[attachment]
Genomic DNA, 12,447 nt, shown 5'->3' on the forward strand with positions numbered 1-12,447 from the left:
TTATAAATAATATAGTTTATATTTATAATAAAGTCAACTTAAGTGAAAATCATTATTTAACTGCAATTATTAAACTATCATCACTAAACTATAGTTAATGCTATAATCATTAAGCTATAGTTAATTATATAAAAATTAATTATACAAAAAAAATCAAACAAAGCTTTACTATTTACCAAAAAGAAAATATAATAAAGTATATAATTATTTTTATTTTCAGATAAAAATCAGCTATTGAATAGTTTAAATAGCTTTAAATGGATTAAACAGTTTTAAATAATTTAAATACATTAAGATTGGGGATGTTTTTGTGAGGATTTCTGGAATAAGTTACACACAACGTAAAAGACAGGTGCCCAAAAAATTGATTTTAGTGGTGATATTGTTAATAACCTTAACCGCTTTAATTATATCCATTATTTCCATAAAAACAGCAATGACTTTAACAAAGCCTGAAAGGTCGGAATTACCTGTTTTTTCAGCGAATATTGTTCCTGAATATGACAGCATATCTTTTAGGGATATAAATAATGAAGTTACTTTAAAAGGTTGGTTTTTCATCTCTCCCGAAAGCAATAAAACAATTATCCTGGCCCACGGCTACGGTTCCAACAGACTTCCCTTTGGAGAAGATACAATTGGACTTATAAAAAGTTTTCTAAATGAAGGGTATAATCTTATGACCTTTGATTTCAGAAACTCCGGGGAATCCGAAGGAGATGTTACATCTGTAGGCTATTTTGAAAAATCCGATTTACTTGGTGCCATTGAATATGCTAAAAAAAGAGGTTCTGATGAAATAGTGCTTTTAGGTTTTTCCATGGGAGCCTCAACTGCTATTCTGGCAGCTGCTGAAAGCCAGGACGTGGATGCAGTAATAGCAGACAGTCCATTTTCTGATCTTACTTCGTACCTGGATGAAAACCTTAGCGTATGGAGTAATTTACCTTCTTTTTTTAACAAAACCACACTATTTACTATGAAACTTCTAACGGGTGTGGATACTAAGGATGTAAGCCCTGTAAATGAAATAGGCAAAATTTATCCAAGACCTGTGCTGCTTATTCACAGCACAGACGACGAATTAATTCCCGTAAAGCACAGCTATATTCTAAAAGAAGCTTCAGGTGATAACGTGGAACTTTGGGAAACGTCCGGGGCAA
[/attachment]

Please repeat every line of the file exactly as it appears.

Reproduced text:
Genomic DNA, 12,447 nt, shown 5'->3' on the forward strand with positions numbered 1-12,447 from the left:
TTATAAATAATATAGTTTATATTTATAATAAAGTCAACTTAAGTGAAAATCATTATTTAACTGCAATTATTAAACTATCATCACTAAACTATAGTTAATGCTATAATCATTAAGCTATAGTTAATTATATAAAAATTAATTATACAAAAAAAATCAAACAAAGCTTTACTATTTACCAAAAAGAAAATATAATAAAGTATATAATTATTTTTATTTTCAGATAAAAATCAGCTATTGAATAGTTTAAATAGCTTTAAATGGATTAAACAGTTTTAAATAATTTAAATACATTAAGATTGGGGATGTTTTTGTGAGGATTTCTGGAATAAGTTACACACAACGTAAAAGACAGGTGCCCAAAAAATTGATTTTAGTGGTGATATTGTTAATAACCTTAACCGCTTTAATTATATCCATTATTTCCATAAAAACAGCAATGACTTTAACAAAGCCTGAAAGGTCGGAATTACCTGTTTTTTCAGCGAATATTGTTCCTGAATATGACAGCATATCTTTTAGGGATATAAATAATGAAGTTACTTTAAAAGGTTGGTTTTTCATCTCTCCCGAAAGCAATAAAACAATTATCCTGGCCCACGGCTACGGTTCCAACAGACTTCCCTTTGGAGAAGATACAATTGGACTTATAAAAAGTTTTCTAAATGAAGGGTATAATCTTATGACCTTTGATTTCAGAAACTCCGGGGAATCCGAAGGAGATGTTACATCTGTAGGCTATTTTGAAAAATCCGATTTACTTGGTGCCATTGAATATGCTAAAAAAAGAGGTTCTGATGAAATAGTGCTTTTAGGTTTTTCCATGGGAGCCTCAACTGCTATTCTGGCAGCTGCTGAAAGCCAGGACGTGGATGCAGTAATAGCAGACAGTCCATTTTCTGATCTTACTTCGTACCTGGATGAAAACCTTAGCGTATGGAGTAATTTACCTTCTTTTTTTAACAAAACCACACTATTTACTATGAAACTTCTAACGGGTGTGGATACTAAGGATGTAAGCCCTGTAAATGAAATAGGCAAAATTTATCCAAGACCTGTGCTGCTTATTCACAGCACAGACGACGAATTAATTCCCGTAAAGCACAGCTATATTCTAAAAGAAGCTTCAGGTGATAACGTGGAACTTTGGGAAACGTCCGGGGCAA